There was an excellent documentary about CCTV on Channel 4 a few nights ago which raised many interesting points about the way in which surveillance has become a normal part of our lives. One particular section of the program explained how shopping centres [or Malls] can be likened to childrens’ playgrounds; in the same way that children are given a safe environment to play, thus are encouraged to do so, shopping centres provide us with a safe environment to shop. The program also highlighted the false image of shopping centres as being public spaces. The fact is that these places are privately owned, and all the owners want to see on their surveillance cameras is you busy shopping. Try exercising your right to free speech by peacefully protesting against McDonalds and the like and they’ll have you out of there in no time.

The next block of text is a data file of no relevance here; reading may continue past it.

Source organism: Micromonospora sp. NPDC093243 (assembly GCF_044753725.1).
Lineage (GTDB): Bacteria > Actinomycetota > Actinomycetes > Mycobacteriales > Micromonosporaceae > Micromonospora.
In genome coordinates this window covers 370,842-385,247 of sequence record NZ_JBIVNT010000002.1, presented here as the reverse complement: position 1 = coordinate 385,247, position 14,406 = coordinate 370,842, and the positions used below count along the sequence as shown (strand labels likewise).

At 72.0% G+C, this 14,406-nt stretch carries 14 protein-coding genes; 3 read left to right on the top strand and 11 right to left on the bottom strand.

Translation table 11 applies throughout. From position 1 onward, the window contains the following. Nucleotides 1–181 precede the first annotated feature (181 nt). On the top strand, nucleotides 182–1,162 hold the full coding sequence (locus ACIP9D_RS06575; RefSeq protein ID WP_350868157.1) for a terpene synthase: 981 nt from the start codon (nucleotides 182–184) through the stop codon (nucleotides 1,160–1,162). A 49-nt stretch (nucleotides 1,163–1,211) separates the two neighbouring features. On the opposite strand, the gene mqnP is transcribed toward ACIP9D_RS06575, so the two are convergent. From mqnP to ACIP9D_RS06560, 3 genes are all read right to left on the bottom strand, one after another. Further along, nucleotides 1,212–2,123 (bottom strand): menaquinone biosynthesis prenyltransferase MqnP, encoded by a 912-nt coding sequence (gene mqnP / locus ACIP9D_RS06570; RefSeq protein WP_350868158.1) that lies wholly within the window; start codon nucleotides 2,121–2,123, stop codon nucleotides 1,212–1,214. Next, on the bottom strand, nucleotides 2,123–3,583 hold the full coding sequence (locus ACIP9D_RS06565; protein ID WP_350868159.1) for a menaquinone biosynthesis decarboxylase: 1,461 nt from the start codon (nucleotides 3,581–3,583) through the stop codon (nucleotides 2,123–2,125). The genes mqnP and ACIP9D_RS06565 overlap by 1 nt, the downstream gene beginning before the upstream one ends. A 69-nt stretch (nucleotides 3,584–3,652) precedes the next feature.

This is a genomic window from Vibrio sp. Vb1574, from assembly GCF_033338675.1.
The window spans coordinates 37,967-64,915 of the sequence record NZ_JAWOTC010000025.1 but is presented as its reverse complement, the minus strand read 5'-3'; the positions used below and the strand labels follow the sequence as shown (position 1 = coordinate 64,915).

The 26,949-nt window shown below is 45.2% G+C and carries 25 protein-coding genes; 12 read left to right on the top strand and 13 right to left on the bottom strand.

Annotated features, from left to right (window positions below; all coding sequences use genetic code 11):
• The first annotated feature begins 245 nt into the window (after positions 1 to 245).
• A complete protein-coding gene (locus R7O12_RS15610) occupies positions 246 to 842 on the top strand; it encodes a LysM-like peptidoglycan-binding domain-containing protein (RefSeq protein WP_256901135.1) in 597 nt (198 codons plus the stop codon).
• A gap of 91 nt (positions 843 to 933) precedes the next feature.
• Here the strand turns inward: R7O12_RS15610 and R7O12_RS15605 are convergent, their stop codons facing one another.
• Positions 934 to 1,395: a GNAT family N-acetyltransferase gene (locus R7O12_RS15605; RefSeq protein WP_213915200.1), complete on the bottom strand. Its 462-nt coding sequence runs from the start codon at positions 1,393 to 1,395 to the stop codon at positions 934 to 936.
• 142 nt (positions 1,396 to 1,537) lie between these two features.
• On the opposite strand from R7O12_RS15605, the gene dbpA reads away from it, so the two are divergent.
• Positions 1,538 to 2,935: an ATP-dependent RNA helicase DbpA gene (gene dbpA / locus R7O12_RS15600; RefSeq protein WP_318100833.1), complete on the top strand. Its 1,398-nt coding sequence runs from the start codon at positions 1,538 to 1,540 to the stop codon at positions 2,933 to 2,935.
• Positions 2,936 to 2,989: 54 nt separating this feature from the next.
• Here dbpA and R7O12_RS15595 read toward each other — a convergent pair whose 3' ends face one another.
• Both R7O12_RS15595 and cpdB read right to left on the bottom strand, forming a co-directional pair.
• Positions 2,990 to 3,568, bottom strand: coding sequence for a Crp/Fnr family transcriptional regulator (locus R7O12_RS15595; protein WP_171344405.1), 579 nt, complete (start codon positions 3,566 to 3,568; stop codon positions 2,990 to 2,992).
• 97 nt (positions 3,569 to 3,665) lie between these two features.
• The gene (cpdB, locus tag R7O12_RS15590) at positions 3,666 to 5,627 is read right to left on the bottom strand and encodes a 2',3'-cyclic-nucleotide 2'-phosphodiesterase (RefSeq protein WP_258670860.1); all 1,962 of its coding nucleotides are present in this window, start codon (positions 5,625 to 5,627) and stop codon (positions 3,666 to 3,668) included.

Situated in the city centre of Newcastle Upon Tyne is Eldon Square, one of the largest inner city shopping centres in Europe. I hate it. Unfortunately, its size is such that I have to pass through it everyday to get from A to B, there’s just no way around it. I have only lived in Newcastle for 5 years, so I don’t know much about its history, but I often think about what was there before it… some fantastic architecture and open spaces I expect. Now there is one huge monstrosity of a building circling a small open space now known as ‘Old Eldon Square’. You can be sure that everytime I pass through Eldon Square - usually at its thinnest point - I cast a distasteful glance at one of the security cameras. They’re watching.